“Well, it was the sixties and they put her on a lot of drugs. The nurse filled out your birth certificate either on the exact day or the day after you were born. She can’t remember now. She says she doesn’t want you to be mad at her.”
My brain flipped out. My whole life was a lie. I wasn’t born on the day I expected, I was born on the day prior! I didn’t know anything about that fucking day! It was like finding out I was adopted, and my birth parents were our next door neighbors, neighbors I never paid much mind.
While I reeled in shock from this news, my sister started laughing and in the background, I heard mom laugh too.
“Just kidding!” My sister said gleefully into the phone. “Mom’s looking up the exact time on your birth certificate right now.”
I was sullen and resentful for the rest of the phone call.
People are weird about the anniversary of their birth.
In the series I’m writing, The Lost and Founds, the main narrator, Vin Vanbly, hates his birthday. He hates it. He also chose it. As will be revealed in Book 5, Vin never knew his real birthday, so he was afforded the luxury of picking one. He picked the month of March as his birth month and over time, came to hate not only the arbitrary anniversary of his birth, but the entire month.
This secret is hinted at in Book 4 of the series (King John, which comes out in August 2015). During a lazy, relaxed conversation, the title character, John, makes a strange request of Vin:
“Tell me something that nobody else knows about you. None of the other kings. A secret.”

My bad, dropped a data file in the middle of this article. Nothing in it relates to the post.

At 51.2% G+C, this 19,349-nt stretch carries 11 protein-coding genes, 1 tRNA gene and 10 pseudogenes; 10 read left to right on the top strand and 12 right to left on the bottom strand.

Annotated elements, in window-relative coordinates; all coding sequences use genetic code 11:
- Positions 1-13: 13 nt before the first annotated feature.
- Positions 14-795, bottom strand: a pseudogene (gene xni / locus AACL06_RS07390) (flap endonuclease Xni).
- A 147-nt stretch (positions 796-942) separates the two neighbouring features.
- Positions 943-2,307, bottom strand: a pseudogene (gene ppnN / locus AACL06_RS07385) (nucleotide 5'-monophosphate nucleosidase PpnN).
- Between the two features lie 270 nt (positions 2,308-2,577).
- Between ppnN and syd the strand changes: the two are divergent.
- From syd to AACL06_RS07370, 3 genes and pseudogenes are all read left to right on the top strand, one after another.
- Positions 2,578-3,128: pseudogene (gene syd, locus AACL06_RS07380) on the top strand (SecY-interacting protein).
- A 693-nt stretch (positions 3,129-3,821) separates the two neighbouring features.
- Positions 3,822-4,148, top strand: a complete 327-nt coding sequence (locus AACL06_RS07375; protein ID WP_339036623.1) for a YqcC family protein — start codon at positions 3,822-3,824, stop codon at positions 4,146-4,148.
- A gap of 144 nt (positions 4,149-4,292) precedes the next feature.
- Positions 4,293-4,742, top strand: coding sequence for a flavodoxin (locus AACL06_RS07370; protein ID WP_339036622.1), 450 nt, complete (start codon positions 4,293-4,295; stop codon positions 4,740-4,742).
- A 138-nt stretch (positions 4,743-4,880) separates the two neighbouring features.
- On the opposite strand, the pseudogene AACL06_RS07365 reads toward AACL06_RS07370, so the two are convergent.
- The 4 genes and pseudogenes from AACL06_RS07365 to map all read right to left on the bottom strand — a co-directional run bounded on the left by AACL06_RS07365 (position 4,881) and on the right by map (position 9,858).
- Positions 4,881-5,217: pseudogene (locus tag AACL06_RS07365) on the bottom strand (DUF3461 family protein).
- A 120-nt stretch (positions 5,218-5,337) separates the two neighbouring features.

I ponder this. Doesn’t take long to come up with an innocuous and cryptic answer. “I’ve never kinged a man in March. In fact, I hate the month of March, so I probably never will king a man during that month.”
“And you’ve kinged someone every other month of the year?”
“Why pick on poor, defenseless March? Other than the weather.”
“Nope. One big truth is enough. You said you wanted to know something unique and I told you. I never promised to reveal the secret behind the truth.”
I guess everyone is weird about the anniversary of their birth.
Of course, I can’t blame all of you for acting so weird.
Not everyone can be lucky enough to be born on August 2nd like me.
The universe wanted me to be a Leo.
After graduating from Northern Illinois University (NIU) with an English Education degree (graduated Valedictorian from the University Honors Program), Manning pursued and completed a Masters of Science within the field of Instructional Technology. These two curious backgrounds allowed for practicing a unique blend of creative and technical writing, skills that were enhanced over a 22+ year as an e-learning consultant.
During those consulting years, Manning feverishly wrote fiction, completed three novels, and yet never pursued publication because the writing simply didn’t meet his high standards. Something was missing: a spark. Looking back, Manning prefers to believe that he was living out Malcolm Gladwell’s maxim: you’ve got to ply your craft for 10,000 hours before you get good. Yes, that would be the preferred belief.
In 2008, Manning experimented with writing a new type of fiction, and ended up with his first “kinging” novel, published in serial format on a free website. (The original novel has been removed from that site.) The intense reaction from hundreds of readers around the globe suggested to Manning that something had indeed changed, so he decided to create a new novel based off these wild, frothy characters.
The result is King Perry.
Feel free to email Edmond Manning your birthday wishes: firstname.lastname@example.org. Books by Edmond Manning include: King Perry, King Mai, The Butterfly King, and I Probably Shouldn’t Have Done That (non-fiction)